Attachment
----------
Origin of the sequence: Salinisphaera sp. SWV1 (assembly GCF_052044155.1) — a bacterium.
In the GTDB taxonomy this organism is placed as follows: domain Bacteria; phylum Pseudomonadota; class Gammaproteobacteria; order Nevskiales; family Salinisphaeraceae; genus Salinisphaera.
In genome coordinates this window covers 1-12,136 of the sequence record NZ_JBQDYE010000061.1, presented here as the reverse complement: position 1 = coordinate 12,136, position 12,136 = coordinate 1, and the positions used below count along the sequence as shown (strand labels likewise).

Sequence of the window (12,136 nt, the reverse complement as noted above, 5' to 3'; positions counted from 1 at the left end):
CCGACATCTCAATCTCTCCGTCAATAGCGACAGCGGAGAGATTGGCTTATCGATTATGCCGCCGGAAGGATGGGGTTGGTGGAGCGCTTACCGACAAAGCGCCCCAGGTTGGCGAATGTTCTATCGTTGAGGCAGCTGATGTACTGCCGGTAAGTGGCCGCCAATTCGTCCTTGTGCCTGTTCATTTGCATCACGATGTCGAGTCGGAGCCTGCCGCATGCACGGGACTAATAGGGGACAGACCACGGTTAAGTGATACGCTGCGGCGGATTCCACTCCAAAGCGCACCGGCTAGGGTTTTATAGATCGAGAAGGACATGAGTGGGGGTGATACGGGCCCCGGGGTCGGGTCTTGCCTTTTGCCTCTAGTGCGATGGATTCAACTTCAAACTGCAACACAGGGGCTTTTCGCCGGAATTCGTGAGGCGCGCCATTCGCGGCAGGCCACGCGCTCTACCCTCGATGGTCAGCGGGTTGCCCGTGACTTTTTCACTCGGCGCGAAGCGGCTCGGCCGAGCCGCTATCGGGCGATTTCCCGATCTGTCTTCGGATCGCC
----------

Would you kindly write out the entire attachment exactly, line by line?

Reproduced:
Origin of the sequence: Salinisphaera sp. SWV1 (assembly GCF_052044155.1) — a bacterium.
In the GTDB taxonomy this organism is placed as follows: domain Bacteria; phylum Pseudomonadota; class Gammaproteobacteria; order Nevskiales; family Salinisphaeraceae; genus Salinisphaera.
In genome coordinates this window covers 1-12,136 of the sequence record NZ_JBQDYE010000061.1, presented here as the reverse complement: position 1 = coordinate 12,136, position 12,136 = coordinate 1, and the positions used below count along the sequence as shown (strand labels likewise).

Sequence of the window (12,136 nt, the reverse complement as noted above, 5' to 3'; positions counted from 1 at the left end):
CCGACATCTCAATCTCTCCGTCAATAGCGACAGCGGAGAGATTGGCTTATCGATTATGCCGCCGGAAGGATGGGGTTGGTGGAGCGCTTACCGACAAAGCGCCCCAGGTTGGCGAATGTTCTATCGTTGAGGCAGCTGATGTACTGCCGGTAAGTGGCCGCCAATTCGTCCTTGTGCCTGTTCATTTGCATCACGATGTCGAGTCGGAGCCTGCCGCATGCACGGGACTAATAGGGGACAGACCACGGTTAAGTGATACGCTGCGGCGGATTCCACTCCAAAGCGCACCGGCTAGGGTTTTATAGATCGAGAAGGACATGAGTGGGGGTGATACGGGCCCCGGGGTCGGGTCTTGCCTTTTGCCTCTAGTGCGATGGATTCAACTTCAAACTGCAACACAGGGGCTTTTCGCCGGAATTCGTGAGGCGCGCCATTCGCGGCAGGCCACGCGCTCTACCCTCGATGGTCAGCGGGTTGCCCGTGACTTTTTCACTCGGCGCGAAGCGGCTCGGCCGAGCCGCTATCGGGCGATTTCCCGATCTGTCTTCGGATCGCC